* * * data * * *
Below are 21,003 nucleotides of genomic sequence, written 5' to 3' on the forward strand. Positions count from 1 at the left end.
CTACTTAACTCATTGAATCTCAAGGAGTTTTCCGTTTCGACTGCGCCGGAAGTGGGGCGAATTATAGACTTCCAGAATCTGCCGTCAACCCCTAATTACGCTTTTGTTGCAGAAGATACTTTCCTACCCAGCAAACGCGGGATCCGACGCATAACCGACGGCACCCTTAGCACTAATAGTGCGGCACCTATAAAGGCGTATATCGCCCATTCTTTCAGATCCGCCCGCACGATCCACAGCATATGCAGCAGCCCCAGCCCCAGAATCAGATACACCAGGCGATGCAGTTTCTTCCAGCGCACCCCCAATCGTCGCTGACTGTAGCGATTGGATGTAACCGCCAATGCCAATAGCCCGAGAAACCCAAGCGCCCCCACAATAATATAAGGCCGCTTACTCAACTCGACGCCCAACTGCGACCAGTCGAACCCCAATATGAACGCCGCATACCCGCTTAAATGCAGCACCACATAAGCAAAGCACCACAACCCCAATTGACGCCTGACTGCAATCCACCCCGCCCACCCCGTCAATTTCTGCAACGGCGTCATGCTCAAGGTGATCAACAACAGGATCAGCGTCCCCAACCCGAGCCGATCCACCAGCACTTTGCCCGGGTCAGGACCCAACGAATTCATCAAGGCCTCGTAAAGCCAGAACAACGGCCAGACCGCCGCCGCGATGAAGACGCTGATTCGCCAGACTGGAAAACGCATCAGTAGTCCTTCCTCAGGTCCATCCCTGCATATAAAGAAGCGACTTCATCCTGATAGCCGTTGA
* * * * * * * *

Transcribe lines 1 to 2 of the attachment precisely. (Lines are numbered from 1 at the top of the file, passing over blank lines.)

Below are 21,003 nucleotides of genomic sequence, written 5' to 3' on the forward strand. Positions count from 1 at the left end.
CTACTTAACTCATTGAATCTCAAGGAGTTTTCCGTTTCGACTGCGCCGGAAGTGGGGCGAATTATAGACTTCCAGAATCTGCCGTCAACCCCTAATTACGCTTTTGTTGCAGAAGATACTTTCCTACCCAGCAAACGCGGGATCCGACGCATAACCGACGGCACCCTTAGCACTAATAGTGCGGCACCTATAAAGGCGTATATCGCCCATTCTTTCAGATCCGCCCGCACGATCCACAGCATATGCAGCAGCCCCAGCCCCAGAATCAGATACACCAGGCGATGCAGTTTCTTCCAGCGCACCCCCAATCGTCGCTGACTGTAGCGATTGGATGTAACCGCCAATGCCAATAGCCCGAGAAACCCAAGCGCCCCCACAATAATATAAGGCCGCTTACTCAACTCGACGCCCAACTGCGACCAGTCGAACCCCAATATGAACGCCGCATACCCGCTTAAATGCAGCACCACATAAGCAAAGCACCACAACCCCAATTGACGCCTGACTGCAATCCACCCCGCCCACCCCGTCAATTTCTGCAACGGCGTCATGCTCAAGGTGATCAACAACAGGATCAGCGTCCCCAACCCGAGCCGATCCACCAGCACTTTGCCCGGGTCAGGACCCAACGAATTCATCAAGGCCTCGTAAAGCCAGAACAACGGCCAGACCGCCGCCGCGATGAAGACGCTGATTCGCCAGACTGGAAAACGCATCAGTAGTCCTTCCTCAGGTCCATCCCTGCATATAAAGAAGCGACTTCATCCTGATAGCCGTTGA